“I have always had a natural interest and curiosity about how things have come to be the way they are,” she said. “I was interested in history; I was interested in geology; I was interested in natural science.”
The Panama City native recalls reading “National Geographic” magazine and even going on vacation to state historical parks with her family when she was in elementary school, fostering her interest in the differences between the way generations of people lived.
“I found it so fascinating that all these things happened where I was [standing], and they were so long ago,” she said.
Although her ultimate goal was to “go to Egypt and dig up mummies,” Bense said she realized it would take an Ivy League education and cost thousands of dollars to become a low-paid Egyptologist, so she relinquished the pursuit. “I haven’t been to Egypt yet,” she said, “but yes, it’s on my bucket list.”
In the 1960s there weren’t many archaeology programs that accepted women, but Bense found one at Florida State University in Tallahassee. After attending FSU, she learned that the archaeology in Pensacola was both untouched and well preserved — a rarity, considering there aren’t many places in the United States that are relatively undisturbed, especially in a state with nearly 20 million people — and a dream come true for an archaeologist.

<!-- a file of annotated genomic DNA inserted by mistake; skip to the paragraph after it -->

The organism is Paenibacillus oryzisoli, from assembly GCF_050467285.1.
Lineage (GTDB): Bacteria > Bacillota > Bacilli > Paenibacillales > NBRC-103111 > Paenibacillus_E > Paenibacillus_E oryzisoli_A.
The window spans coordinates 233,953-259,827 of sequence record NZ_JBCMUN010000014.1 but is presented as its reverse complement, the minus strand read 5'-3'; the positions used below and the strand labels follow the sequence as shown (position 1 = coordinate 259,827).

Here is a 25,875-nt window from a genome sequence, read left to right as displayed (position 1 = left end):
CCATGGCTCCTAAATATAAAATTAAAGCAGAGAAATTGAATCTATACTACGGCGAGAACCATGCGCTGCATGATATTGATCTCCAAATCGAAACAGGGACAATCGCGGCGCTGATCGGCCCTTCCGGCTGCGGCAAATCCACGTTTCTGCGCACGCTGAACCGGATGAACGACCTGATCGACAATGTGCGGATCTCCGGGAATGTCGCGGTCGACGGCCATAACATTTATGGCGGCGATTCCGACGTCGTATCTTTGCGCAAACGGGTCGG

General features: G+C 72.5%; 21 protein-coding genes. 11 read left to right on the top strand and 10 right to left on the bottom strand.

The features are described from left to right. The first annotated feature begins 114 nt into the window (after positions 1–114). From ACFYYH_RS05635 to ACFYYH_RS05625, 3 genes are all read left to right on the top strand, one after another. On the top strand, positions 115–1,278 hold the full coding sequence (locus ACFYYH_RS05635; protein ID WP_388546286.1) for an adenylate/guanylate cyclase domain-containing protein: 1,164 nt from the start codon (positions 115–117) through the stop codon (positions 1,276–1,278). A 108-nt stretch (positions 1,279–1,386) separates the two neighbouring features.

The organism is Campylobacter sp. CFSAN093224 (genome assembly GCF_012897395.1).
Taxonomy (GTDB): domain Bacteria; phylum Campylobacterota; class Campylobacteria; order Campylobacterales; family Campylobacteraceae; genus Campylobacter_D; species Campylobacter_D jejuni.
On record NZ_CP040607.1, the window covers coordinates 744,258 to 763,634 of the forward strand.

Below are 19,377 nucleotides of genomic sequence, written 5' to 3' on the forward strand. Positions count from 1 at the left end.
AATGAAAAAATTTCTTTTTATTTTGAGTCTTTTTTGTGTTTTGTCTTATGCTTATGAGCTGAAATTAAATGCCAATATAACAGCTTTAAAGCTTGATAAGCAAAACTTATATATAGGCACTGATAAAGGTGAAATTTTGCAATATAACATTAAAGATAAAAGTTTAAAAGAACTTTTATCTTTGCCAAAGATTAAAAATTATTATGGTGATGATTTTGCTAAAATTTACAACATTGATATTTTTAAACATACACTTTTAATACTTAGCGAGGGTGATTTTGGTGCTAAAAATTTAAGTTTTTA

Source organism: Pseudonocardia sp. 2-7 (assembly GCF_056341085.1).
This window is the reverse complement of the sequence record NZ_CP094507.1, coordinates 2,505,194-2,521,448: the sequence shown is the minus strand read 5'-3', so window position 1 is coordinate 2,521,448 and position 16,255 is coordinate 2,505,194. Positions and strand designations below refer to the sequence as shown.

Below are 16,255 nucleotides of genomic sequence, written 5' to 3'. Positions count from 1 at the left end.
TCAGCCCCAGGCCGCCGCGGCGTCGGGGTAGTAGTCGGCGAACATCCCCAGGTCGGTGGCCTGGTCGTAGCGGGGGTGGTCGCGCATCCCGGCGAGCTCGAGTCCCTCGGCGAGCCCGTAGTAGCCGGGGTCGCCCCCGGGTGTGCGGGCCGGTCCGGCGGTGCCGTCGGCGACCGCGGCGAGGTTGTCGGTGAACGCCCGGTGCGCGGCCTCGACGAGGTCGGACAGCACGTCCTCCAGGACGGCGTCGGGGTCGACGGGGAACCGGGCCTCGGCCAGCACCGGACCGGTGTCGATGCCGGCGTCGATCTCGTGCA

“There is more preserved here,” she said, pointing out that such places as Miami, Tampa and Orlando have lost a lot of archaeological artifacts to bulldozers and development. “So instead of being at another university and traveling here in the summer to do research, I decided to come here, start a program and do research in my own backyard.”
Dubbed “The City of Five Flags,” Pensacola has the distinction of having five countries — Spain, France, Great Britain, the Confederate States of America and the United States — lay claim to its land, making for a treasure trove of archaeological finds. The main reason for Pensacola’s popularity throughout the centuries is its naturally open, deep-water pass that could accommodate big ships from the colonial period, the present day Perdido Key and Santa Rosa Island area.